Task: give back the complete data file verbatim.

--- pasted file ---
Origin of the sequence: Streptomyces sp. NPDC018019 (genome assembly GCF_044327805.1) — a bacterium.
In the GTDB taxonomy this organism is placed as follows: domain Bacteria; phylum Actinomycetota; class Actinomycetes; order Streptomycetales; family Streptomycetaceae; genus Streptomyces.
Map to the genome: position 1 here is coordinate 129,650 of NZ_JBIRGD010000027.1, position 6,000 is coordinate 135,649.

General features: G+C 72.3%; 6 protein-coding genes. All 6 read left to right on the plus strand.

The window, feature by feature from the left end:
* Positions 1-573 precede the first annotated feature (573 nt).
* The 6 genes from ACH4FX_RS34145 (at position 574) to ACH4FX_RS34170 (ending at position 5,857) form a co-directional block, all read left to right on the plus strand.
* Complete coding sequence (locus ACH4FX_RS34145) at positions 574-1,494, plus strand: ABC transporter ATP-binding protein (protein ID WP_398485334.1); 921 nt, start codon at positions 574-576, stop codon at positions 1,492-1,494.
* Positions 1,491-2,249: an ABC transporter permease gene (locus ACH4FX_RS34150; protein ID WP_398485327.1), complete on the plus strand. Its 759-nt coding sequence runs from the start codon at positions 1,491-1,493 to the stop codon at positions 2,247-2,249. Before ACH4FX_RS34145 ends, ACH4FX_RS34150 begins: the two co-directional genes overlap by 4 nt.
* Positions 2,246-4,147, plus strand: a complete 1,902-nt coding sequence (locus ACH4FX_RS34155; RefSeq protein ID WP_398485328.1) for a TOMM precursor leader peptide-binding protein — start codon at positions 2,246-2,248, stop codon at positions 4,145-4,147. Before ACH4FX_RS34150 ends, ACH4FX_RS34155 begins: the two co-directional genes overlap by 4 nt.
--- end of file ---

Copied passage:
Origin of the sequence: Streptomyces sp. NPDC018019 (genome assembly GCF_044327805.1) — a bacterium.
In the GTDB taxonomy this organism is placed as follows: domain Bacteria; phylum Actinomycetota; class Actinomycetes; order Streptomycetales; family Streptomycetaceae; genus Streptomyces.
Map to the genome: position 1 here is coordinate 129,650 of NZ_JBIRGD010000027.1, position 6,000 is coordinate 135,649.

General features: G+C 72.3%; 6 protein-coding genes. All 6 read left to right on the plus strand.

The window, feature by feature from the left end:
* Positions 1-573 precede the first annotated feature (573 nt).
* The 6 genes from ACH4FX_RS34145 (at position 574) to ACH4FX_RS34170 (ending at position 5,857) form a co-directional block, all read left to right on the plus strand.
* Complete coding sequence (locus ACH4FX_RS34145) at positions 574-1,494, plus strand: ABC transporter ATP-binding protein (protein ID WP_398485334.1); 921 nt, start codon at positions 574-576, stop codon at positions 1,492-1,494.
* Positions 1,491-2,249: an ABC transporter permease gene (locus ACH4FX_RS34150; protein ID WP_398485327.1), complete on the plus strand. Its 759-nt coding sequence runs from the start codon at positions 1,491-1,493 to the stop codon at positions 2,247-2,249. Before ACH4FX_RS34145 ends, ACH4FX_RS34150 begins: the two co-directional genes overlap by 4 nt.
* Positions 2,246-4,147, plus strand: a complete 1,902-nt coding sequence (locus ACH4FX_RS34155; RefSeq protein ID WP_398485328.1) for a TOMM precursor leader peptide-binding protein — start codon at positions 2,246-2,248, stop codon at positions 4,145-4,147. Before ACH4FX_RS34150 ends, ACH4FX_RS34155 begins: the two co-directional genes overlap by 4 nt.